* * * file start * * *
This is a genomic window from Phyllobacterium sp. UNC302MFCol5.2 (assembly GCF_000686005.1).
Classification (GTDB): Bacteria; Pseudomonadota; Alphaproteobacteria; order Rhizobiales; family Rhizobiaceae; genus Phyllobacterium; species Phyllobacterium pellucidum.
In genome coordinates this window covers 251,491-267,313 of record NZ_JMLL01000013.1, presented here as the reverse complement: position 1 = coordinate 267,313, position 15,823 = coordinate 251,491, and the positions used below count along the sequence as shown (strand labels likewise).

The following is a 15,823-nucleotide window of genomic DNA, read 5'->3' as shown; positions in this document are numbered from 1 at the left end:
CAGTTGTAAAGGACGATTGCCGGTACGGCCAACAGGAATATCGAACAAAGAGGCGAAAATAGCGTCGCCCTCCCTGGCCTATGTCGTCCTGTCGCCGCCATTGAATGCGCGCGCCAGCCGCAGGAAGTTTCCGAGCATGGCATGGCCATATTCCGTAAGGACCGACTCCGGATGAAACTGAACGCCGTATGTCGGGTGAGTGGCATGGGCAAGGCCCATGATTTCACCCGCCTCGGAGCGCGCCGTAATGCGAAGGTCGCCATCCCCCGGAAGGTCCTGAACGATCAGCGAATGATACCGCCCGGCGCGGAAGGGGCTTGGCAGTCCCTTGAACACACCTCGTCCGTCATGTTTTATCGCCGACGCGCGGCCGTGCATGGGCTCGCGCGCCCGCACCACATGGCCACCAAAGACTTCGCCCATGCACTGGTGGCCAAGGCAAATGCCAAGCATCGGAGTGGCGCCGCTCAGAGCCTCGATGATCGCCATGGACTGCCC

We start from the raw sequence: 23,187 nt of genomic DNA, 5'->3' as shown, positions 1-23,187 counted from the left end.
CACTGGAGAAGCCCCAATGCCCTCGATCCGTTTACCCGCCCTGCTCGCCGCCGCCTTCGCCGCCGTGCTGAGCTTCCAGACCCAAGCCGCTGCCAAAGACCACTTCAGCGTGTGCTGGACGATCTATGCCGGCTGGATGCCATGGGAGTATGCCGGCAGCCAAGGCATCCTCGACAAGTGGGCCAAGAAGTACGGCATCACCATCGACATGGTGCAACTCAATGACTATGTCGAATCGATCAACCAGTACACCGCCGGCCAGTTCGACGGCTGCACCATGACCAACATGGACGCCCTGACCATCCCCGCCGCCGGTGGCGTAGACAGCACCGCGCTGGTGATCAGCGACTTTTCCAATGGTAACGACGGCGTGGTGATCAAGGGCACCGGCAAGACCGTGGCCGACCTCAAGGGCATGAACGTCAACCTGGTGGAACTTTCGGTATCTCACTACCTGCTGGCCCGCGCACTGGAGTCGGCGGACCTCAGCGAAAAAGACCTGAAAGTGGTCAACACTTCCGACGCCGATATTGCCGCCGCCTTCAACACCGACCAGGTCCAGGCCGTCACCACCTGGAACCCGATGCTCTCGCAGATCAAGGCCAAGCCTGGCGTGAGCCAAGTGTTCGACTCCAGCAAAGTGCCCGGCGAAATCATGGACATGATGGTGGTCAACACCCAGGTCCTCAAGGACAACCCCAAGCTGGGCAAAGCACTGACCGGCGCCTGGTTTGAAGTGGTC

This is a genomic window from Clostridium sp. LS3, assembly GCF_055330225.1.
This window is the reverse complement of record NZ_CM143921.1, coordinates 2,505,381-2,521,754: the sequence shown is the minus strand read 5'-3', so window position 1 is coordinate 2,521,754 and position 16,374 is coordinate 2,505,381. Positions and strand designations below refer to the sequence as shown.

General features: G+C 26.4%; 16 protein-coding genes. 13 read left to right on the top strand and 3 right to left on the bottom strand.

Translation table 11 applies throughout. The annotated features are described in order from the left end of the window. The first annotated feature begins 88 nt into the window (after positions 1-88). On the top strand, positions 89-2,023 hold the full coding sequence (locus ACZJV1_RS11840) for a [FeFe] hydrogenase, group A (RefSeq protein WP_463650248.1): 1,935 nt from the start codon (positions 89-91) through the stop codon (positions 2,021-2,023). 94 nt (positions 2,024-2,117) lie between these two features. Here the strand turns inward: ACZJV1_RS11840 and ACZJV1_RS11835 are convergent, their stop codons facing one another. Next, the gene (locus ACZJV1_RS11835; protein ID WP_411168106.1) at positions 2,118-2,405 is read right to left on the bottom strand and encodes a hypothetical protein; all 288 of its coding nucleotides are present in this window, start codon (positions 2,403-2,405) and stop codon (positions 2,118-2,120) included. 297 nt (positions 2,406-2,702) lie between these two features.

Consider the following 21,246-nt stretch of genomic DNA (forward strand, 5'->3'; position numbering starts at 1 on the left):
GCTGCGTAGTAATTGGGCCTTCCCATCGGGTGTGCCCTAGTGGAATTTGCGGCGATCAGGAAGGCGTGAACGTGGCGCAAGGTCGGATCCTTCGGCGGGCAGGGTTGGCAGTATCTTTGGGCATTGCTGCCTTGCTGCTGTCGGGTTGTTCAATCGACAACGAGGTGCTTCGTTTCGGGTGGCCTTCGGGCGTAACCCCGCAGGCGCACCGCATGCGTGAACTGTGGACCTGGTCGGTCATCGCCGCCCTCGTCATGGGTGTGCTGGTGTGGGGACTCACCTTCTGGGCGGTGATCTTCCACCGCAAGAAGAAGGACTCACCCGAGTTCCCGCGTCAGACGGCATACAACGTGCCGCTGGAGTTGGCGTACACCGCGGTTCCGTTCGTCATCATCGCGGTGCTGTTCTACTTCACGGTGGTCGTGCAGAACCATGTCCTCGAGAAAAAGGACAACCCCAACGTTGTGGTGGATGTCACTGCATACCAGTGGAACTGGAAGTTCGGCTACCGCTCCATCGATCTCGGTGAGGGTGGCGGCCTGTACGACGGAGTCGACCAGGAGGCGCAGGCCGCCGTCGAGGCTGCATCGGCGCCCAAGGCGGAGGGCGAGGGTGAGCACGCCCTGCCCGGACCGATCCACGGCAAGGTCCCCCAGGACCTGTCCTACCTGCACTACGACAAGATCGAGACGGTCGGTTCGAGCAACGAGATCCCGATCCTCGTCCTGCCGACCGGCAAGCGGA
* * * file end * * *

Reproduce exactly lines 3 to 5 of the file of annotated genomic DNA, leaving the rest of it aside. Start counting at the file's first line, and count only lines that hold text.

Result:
In genome coordinates this window covers 251,491-267,313 of record NZ_JMLL01000013.1, presented here as the reverse complement: position 1 = coordinate 267,313, position 15,823 = coordinate 251,491, and the positions used below count along the sequence as shown (strand labels likewise).

The following is a 15,823-nucleotide window of genomic DNA, read 5'->3' as shown; positions in this document are numbered from 1 at the left end:
CAGTTGTAAAGGACGATTGCCGGTACGGCCAACAGGAATATCGAACAAAGAGGCGAAAATAGCGTCGCCCTCCCTGGCCTATGTCGTCCTGTCGCCGCCATTGAATGCGCGCGCCAGCCGCAGGAAGTTTCCGAGCATGGCATGGCCATATTCCGTAAGGACCGACTCCGGATGAAACTGAACGCCGTATGTCGGGTGAGTGGCATGGGCAAGGCCCATGATTTCACCCGCCTCGGAGCGCGCCGTAATGCGAAGGTCGCCATCCCCCGGAAGGTCCTGAACGATCAGCGAATGATACCGCCCGGCGCGGAAGGGGCTTGGCAGTCCCTTGAACACACCTCGTCCGTCATGTTTTATCGCCGACGCGCGGCCGTGCATGGGCTCGCGCGCCCGCACCACATGGCCACCAAAGACTTCGCCCATGCACTGGTGGCCAAGGCAAATGCCAAGCATCGGAGTGGCGCCGCTCAGAGCCTCGATGATCGCCATGGACTGCCC